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First, François Théberge: the man who likes to bring a twist to his tale. Second, the musicians: players who can vision the craft of the leader and augment it with their approach. Third, the instruments: brass and some unusual wind instruments that give the music a distinctive air. Fourth, the title: Elenar, a play on L and R for line and rhythm, which gives one the sense of direction, abetted by the fine balance struck between structure and freedom.
Line and rhythm form the base from which Théberge takes off, but he also paints his music in rich hues and uses change of mood and pace effectively. When line and rhythm emerge on “Elenar,” the former is set up by Paul Imm on the bass before the horns come in and take rhythm into an odd meter. The juxtaposition lets the saxophone curl notes before the bass clarinet and flugelhorn glide in and smoothen the skein. Before they are done, Alain Jean-Marie grooves into both parameters on the piano, his left hand punctuating the chords for the traipsing ministrations of his right.
There may be “Less Sphere” on the charts but there is a deep, strong groove on this tune. It bops along mighty fine, the swath cut on the tenor before the other horns come in and filter the innate passion of the song. A funky whorl greets “Chicane” and then the ensemble closes in, weaving the texture with an ornate pace that is consummate grace.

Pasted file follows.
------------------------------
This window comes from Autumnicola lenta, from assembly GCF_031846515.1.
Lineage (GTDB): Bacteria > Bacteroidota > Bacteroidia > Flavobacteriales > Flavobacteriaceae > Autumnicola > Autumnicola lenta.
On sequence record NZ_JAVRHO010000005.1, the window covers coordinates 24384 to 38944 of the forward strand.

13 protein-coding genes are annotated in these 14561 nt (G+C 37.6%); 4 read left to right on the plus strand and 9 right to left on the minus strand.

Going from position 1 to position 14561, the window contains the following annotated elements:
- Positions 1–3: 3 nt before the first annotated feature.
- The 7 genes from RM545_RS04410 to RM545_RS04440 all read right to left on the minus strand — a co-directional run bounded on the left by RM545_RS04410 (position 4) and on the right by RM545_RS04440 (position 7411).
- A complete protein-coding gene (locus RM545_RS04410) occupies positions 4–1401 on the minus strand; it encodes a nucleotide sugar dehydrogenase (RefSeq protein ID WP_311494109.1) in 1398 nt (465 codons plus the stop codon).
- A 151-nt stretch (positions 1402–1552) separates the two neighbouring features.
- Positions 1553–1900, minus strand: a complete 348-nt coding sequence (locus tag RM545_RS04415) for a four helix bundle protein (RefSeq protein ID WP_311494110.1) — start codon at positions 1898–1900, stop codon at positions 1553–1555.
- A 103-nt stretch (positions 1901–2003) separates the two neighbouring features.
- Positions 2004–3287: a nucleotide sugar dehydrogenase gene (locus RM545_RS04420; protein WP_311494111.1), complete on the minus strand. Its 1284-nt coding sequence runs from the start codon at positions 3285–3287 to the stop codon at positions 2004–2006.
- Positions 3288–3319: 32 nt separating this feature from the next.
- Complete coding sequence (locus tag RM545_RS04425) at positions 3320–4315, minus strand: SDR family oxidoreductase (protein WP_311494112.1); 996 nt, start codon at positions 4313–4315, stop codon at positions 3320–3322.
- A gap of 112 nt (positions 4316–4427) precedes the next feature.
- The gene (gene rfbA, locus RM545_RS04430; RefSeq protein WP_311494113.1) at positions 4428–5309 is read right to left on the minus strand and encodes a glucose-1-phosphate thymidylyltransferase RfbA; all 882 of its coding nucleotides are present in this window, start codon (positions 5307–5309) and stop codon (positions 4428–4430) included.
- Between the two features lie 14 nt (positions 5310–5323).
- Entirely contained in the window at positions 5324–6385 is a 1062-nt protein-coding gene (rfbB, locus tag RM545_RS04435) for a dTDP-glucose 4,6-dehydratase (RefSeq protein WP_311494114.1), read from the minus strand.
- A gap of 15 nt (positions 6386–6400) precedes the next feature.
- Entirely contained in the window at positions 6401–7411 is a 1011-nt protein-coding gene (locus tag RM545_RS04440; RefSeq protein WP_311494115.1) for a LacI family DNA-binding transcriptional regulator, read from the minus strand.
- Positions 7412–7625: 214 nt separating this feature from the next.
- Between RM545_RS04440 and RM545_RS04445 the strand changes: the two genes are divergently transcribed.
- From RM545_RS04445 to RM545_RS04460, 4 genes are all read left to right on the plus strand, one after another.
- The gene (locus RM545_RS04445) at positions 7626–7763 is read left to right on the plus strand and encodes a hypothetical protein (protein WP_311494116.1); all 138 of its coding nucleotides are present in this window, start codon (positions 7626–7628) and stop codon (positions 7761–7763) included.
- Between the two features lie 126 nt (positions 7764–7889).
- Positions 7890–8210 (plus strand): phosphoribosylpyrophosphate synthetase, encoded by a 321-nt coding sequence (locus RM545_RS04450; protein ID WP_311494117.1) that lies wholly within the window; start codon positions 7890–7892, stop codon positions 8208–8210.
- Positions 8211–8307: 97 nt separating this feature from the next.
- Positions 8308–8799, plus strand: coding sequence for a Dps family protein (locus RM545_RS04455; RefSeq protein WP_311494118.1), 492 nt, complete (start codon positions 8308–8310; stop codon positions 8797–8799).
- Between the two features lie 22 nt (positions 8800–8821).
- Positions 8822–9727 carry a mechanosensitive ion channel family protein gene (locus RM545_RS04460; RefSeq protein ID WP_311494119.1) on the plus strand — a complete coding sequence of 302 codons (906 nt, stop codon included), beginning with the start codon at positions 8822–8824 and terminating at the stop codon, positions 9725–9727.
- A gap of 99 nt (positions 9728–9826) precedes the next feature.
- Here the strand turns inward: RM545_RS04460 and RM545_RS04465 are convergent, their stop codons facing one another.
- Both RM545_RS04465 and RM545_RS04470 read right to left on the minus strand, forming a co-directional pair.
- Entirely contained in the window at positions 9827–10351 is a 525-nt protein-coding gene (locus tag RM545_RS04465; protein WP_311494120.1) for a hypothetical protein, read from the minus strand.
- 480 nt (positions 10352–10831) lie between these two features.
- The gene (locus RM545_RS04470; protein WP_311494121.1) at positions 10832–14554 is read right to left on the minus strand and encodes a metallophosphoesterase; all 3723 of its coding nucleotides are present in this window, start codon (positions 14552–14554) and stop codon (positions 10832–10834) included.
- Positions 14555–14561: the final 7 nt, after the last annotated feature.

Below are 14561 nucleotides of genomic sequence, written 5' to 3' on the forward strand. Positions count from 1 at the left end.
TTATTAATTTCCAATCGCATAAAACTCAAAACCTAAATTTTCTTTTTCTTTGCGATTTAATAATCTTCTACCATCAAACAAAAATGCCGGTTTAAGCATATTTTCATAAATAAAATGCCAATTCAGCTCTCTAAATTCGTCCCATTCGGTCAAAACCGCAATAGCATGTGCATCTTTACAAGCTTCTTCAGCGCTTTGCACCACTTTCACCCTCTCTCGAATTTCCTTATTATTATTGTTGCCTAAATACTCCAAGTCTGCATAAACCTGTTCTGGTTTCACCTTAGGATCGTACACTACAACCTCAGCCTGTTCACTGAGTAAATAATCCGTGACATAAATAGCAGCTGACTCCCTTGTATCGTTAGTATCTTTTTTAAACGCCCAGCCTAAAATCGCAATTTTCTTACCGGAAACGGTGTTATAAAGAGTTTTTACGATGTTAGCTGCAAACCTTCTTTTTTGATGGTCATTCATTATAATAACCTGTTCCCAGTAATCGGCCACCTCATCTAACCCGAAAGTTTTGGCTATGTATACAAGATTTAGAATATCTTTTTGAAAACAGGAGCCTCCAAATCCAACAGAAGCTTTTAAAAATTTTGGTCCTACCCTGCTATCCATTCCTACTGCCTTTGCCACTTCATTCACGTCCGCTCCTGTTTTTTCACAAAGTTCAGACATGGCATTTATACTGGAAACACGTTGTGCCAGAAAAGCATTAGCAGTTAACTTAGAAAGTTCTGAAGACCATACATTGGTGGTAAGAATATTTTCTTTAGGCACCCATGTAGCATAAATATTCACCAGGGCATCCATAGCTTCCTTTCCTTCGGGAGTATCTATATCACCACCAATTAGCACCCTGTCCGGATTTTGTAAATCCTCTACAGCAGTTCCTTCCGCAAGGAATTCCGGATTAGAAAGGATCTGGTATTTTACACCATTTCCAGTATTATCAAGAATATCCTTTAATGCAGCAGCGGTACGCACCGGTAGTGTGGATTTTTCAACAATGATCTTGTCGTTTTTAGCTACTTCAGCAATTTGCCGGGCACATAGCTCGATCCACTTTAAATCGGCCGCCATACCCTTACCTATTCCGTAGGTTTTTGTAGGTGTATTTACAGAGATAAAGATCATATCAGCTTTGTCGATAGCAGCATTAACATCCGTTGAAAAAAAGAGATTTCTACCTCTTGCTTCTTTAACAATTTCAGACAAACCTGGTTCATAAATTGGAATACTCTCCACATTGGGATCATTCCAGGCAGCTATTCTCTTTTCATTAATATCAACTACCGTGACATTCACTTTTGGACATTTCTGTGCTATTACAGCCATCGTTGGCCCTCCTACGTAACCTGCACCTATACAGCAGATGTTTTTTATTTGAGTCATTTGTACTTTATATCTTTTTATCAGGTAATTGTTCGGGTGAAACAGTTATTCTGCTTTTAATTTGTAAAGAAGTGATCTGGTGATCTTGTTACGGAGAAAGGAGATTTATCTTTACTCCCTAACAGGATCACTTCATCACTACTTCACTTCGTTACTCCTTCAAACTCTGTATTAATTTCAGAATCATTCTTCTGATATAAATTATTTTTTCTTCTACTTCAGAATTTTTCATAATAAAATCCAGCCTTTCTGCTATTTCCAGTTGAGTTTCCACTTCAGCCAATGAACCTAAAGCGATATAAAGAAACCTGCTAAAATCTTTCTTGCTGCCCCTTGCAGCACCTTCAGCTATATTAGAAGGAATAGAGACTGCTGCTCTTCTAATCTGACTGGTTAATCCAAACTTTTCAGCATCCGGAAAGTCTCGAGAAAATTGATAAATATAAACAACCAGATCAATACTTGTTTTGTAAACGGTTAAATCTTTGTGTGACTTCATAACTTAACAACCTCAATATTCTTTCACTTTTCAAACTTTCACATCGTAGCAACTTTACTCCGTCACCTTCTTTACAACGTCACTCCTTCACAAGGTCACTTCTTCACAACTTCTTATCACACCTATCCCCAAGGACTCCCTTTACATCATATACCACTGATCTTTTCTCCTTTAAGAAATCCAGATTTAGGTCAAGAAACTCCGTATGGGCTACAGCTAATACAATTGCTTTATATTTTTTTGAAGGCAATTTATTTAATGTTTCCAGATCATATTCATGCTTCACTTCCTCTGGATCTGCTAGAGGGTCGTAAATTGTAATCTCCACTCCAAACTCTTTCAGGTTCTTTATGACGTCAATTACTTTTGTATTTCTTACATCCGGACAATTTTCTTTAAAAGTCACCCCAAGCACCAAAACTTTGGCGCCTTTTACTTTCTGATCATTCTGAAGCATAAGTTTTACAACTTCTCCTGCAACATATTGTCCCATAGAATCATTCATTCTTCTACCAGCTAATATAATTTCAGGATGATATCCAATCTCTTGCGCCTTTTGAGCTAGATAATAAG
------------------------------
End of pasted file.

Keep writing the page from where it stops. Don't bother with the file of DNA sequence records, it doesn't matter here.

Théberge intersperses the longer tracks with short tunes that even in the minute of their existence cast an indelible die. A fine album, by any means.
Track Listing: Chicane; Adnimals; Jardim; Elenar; The Variable Mind; Flies; The Little Movement; To You et nous; Stabilit
I grew up listening to mainstream '70s rock then ended up on the staff at the college paper at San Diego State, and volunteered to review heavy metal LPs. My second semester, the music editor dropped a Fenton Robinson LP on my desk, Night Flight. You like metal; they play guitar--he plays guitar, the editor told me
I grew up listening to mainstream '70s rock then ended up on the staff at the college paper at San Diego State, and volunteered to review heavy metal LPs. My second semester, the music editor dropped a Fenton Robinson LP on my desk, Night Flight. You like metal; they play guitar--he plays guitar, the editor told me. If we don't run a review, Alligator Records is going to stop servicing us.
Night Flight opened up a whole new world for me--the blues led me, inevitably, to Basie, who led to Duke, who led to Mingus, who led to Miles, who led to ...